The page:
Rule by experts, the modus operandi of the World Economic Forum (WEF), has come to college football. The College Football Playoff’s (CFP) exclusion of undefeated Florida State (FSU) empowers the CFP committee’s experts over the teams and their accomplishments.

Previous CFP selections among Power Five conference teams have respected the loss column. Controversial prior selections, such as Ohio State over Penn State in 2016 and Alabama over Ohio State in 2017, were for one-loss teams over two-loss conference champs.

Previously the committee merely broke ties among Power Five teams with equal losses. The committee’s task this year seemingly was to choose between Alabama, Georgia, Ohio State, and Texas for the last spot, given three undefeated conference champs.

The committee’s judgment now trumps on-field results. Quarterback Jordan Travis’s injury provided grounds for excluding FSU. The committee judged that, without Travis, the Seminoles were not one of the four best teams. Winning every game – including the ACC championship game against a top 15 team with their third string quarterback – was not enough.

I will not second guess the committee’s assessment. Instead, let’s focus on empowerment of the committee at the expense of teams. In the same way, WEF elites desire to make decisions for humanity.

The people versus the elites is today’s fundamental issue. One element of this struggle involves restructuring our market economy, as electric vehicle mandates illustrate. Numerous news stories observe car dealerships pushing back on the Biden administration’s plan due to poor sales. But consumer preferences only matter in a market economy, not an elite-controlled economy.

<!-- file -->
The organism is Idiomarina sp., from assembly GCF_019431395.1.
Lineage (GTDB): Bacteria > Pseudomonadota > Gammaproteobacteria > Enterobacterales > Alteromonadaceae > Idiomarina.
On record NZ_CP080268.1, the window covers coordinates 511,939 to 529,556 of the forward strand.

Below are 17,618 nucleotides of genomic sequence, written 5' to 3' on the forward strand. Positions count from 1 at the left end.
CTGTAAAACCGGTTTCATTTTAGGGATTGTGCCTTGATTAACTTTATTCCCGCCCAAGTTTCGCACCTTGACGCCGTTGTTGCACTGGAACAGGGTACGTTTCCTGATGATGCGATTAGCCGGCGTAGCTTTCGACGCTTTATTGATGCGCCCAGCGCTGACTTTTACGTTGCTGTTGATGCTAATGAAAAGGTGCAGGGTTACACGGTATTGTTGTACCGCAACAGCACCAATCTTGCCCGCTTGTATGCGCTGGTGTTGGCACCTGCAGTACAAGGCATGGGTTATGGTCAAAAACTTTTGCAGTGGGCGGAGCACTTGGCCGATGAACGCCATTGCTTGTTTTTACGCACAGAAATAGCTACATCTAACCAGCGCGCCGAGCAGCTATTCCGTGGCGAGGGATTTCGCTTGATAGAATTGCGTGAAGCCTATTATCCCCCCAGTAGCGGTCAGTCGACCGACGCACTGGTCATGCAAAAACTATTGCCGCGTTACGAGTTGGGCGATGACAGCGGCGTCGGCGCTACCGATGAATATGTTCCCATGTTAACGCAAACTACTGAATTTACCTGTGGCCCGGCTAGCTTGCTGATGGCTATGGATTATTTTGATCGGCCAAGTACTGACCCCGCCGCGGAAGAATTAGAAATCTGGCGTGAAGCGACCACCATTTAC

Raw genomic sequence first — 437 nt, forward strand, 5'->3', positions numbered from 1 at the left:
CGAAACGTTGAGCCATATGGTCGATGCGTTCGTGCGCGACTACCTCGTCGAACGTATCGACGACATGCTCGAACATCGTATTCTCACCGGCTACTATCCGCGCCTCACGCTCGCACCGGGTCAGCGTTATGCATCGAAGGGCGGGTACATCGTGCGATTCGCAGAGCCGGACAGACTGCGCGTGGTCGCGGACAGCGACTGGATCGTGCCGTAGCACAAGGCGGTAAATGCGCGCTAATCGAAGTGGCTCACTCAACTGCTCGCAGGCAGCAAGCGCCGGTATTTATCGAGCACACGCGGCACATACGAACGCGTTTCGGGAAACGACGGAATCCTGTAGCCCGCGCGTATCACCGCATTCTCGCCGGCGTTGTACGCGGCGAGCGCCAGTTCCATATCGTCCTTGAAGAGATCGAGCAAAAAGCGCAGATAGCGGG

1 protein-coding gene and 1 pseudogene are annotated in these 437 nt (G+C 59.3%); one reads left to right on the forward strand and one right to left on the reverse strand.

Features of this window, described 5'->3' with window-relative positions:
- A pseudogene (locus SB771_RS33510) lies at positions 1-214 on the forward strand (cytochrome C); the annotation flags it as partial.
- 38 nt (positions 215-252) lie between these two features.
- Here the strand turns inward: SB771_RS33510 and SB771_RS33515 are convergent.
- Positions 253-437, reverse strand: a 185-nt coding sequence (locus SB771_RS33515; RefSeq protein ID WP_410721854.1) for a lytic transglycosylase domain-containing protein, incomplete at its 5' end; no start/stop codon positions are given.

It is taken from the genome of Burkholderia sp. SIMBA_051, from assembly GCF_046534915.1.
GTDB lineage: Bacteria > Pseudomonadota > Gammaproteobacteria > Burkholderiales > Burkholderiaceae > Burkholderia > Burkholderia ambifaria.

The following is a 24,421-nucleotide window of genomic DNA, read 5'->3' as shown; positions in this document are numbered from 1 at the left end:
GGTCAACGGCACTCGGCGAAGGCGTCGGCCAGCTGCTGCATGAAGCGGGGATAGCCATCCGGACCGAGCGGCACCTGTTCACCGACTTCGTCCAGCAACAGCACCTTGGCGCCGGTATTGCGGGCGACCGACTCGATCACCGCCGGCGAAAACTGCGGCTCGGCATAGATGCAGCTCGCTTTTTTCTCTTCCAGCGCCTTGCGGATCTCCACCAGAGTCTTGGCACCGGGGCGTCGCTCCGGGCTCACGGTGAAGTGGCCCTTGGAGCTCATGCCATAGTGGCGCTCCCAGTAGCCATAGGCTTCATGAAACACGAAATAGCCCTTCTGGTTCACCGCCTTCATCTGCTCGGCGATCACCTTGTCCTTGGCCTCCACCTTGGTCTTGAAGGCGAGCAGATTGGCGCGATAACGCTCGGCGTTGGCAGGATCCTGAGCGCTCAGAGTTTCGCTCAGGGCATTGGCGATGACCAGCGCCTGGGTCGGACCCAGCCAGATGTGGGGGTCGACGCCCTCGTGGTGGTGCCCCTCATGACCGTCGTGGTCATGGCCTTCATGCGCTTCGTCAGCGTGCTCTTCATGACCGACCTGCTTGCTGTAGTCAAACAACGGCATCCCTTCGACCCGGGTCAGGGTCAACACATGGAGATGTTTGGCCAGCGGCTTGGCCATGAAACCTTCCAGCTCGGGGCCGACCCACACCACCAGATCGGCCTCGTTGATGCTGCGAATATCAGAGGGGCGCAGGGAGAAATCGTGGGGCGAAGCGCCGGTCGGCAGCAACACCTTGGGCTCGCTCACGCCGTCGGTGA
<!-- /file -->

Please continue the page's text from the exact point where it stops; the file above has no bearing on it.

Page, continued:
Football reminds us of a further truth about sports and markets: only competition determines the best. Alabama can vindicate their selection on the field. Consumer choices determine whether gas or electric cars better serve their transportation needs.

The CFP has operated under a presumption of parity among the Power Five, and sensibly so given that most Power Five teams play one nonconference Power Five opponent each year; the entire Southeastern Conference (SEC) played 16 this year.

A small sample size does not allow meaningful inferences. Technically this means that patterns in the results cannot be distinguished from chance. Judgments about relative conference strength may consequently reflect observer biases. Even complicated computer models still draw only on the small number of games.

The limits of expertise provide another reason to not empower elites. While the failures of socialism demonstrate the limits of economic expertise, the college football experts who thought Oregon would beat Washington in their Pac-12 Championship rematch demonstrate another. That’s why they play the games!

The simplest explanation for Alabama’s selection this year might have been an implicit automatic bid for the SEC, the winners of the last four national championships. As Coach Saban said, how can you have a playoff and not include the SEC?

The small sample size problem supports giving a conference an auto bid. The SEC has repeatedly proven themselves in the CFP, while any inference that the conference appears “down” draws on a small sample. The SEC’s 7-9 mark against Power Five opponents suggests that this is down year, but should this small sample trump prior CFP performance?

We see here another important issue: the value of rules announced in advance. Any plausible criteria for a conference to earn auto bid status would have awarded the SEC one. We make life decisions and athletics departments schedule games based on how we expect others to act and decide. Formal rules improve our ability to plan, and in this case would have let other conferences know they were competing for three playoff spots.

Expansion of the CFP next year renders the specific issues surrounding FSU’s exclusion moot. But the roles of experts and rules are transcendent. Next year might witness the inclusion of a three- or four-loss team over a two-loss team. And looming more significantly is who matters in college football and society: the participants or the experts.

Daniel Sutter is the Charles G. Koch Professor of Economics with the Manuel H. Johnson Center for Political Economy at Troy University and host of Econversations on TrojanVision. The opinions expressed in this column are the author’s and do not necessarily reflect the views of Troy University or the policy or position of 1819 News.

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